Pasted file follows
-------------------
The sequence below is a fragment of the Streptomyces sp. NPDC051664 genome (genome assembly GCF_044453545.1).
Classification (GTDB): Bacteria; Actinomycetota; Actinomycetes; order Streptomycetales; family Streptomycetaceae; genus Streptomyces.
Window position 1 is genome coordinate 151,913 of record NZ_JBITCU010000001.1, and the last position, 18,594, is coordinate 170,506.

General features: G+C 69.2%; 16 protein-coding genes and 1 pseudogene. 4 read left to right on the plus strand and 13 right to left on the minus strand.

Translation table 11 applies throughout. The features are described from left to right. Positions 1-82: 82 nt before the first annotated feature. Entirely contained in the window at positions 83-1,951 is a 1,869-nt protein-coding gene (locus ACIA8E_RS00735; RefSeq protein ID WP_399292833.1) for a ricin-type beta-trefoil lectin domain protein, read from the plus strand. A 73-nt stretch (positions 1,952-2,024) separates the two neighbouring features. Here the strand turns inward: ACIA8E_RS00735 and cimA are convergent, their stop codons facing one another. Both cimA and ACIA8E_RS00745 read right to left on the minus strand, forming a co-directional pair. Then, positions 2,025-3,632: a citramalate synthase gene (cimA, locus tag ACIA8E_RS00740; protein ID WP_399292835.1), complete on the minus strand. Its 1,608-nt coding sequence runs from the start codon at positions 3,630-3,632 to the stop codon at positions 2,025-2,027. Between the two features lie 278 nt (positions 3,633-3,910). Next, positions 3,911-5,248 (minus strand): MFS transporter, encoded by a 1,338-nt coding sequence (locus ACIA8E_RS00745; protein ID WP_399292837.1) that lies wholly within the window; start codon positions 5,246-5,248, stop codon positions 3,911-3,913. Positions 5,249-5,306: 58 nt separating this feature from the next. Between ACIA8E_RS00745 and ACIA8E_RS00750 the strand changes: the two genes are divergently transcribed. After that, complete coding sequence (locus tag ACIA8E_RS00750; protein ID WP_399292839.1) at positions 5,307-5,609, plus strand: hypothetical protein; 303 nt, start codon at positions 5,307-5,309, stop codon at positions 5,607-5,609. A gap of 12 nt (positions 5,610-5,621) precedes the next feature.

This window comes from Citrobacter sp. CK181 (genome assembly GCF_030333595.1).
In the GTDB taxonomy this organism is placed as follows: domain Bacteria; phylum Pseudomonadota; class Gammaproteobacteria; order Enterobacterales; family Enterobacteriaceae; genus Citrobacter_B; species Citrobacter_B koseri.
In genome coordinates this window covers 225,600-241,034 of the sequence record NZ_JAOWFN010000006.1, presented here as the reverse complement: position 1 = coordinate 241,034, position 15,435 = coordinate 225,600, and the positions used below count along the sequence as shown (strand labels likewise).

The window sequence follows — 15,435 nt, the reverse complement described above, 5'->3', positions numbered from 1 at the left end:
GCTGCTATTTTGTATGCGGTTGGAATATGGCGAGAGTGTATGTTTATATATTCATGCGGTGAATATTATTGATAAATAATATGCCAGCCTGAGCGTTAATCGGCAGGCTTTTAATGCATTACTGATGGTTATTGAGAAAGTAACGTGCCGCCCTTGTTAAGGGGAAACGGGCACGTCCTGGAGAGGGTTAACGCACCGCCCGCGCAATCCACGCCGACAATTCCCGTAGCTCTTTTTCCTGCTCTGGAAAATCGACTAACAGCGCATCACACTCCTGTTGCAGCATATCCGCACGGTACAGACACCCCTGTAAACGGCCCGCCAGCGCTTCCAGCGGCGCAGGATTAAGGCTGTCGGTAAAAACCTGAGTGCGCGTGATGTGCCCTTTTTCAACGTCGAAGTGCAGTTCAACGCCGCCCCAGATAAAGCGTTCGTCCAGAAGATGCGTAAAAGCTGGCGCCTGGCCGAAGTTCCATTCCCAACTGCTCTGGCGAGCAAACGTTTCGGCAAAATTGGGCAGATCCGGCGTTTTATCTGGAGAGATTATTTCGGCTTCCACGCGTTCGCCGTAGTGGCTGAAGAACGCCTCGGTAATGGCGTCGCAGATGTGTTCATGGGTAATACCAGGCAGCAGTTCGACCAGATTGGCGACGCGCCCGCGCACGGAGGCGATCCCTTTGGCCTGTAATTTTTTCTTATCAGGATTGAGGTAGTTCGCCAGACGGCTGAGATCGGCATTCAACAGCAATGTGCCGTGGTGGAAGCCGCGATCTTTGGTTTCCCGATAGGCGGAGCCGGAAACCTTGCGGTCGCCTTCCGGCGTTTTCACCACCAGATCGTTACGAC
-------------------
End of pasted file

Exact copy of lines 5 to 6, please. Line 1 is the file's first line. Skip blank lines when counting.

Translation table 11 applies throughout. The features are described from left to right. Positions 1-82: 82 nt before the first annotated feature. Entirely contained in the window at positions 83-1,951 is a 1,869-nt protein-coding gene (locus ACIA8E_RS00735; RefSeq protein ID WP_399292833.1) for a ricin-type beta-trefoil lectin domain protein, read from the plus strand. A 73-nt stretch (positions 1,952-2,024) separates the two neighbouring features. Here the strand turns inward: ACIA8E_RS00735 and cimA are convergent, their stop codons facing one another. Both cimA and ACIA8E_RS00745 read right to left on the minus strand, forming a co-directional pair. Then, positions 2,025-3,632: a citramalate synthase gene (cimA, locus tag ACIA8E_RS00740; protein ID WP_399292835.1), complete on the minus strand. Its 1,608-nt coding sequence runs from the start codon at positions 3,630-3,632 to the stop codon at positions 2,025-2,027. Between the two features lie 278 nt (positions 3,633-3,910). Next, positions 3,911-5,248 (minus strand): MFS transporter, encoded by a 1,338-nt coding sequence (locus ACIA8E_RS00745; protein ID WP_399292837.1) that lies wholly within the window; start codon positions 5,246-5,248, stop codon positions 3,911-3,913. Positions 5,249-5,306: 58 nt separating this feature from the next. Between ACIA8E_RS00745 and ACIA8E_RS00750 the strand changes: the two genes are divergently transcribed. After that, complete coding sequence (locus tag ACIA8E_RS00750; protein ID WP_399292839.1) at positions 5,307-5,609, plus strand: hypothetical protein; 303 nt, start codon at positions 5,307-5,309, stop codon at positions 5,607-5,609. A gap of 12 nt (positions 5,610-5,621) precedes the next feature.

This window comes from Citrobacter sp. CK181 (genome assembly GCF_030333595.1).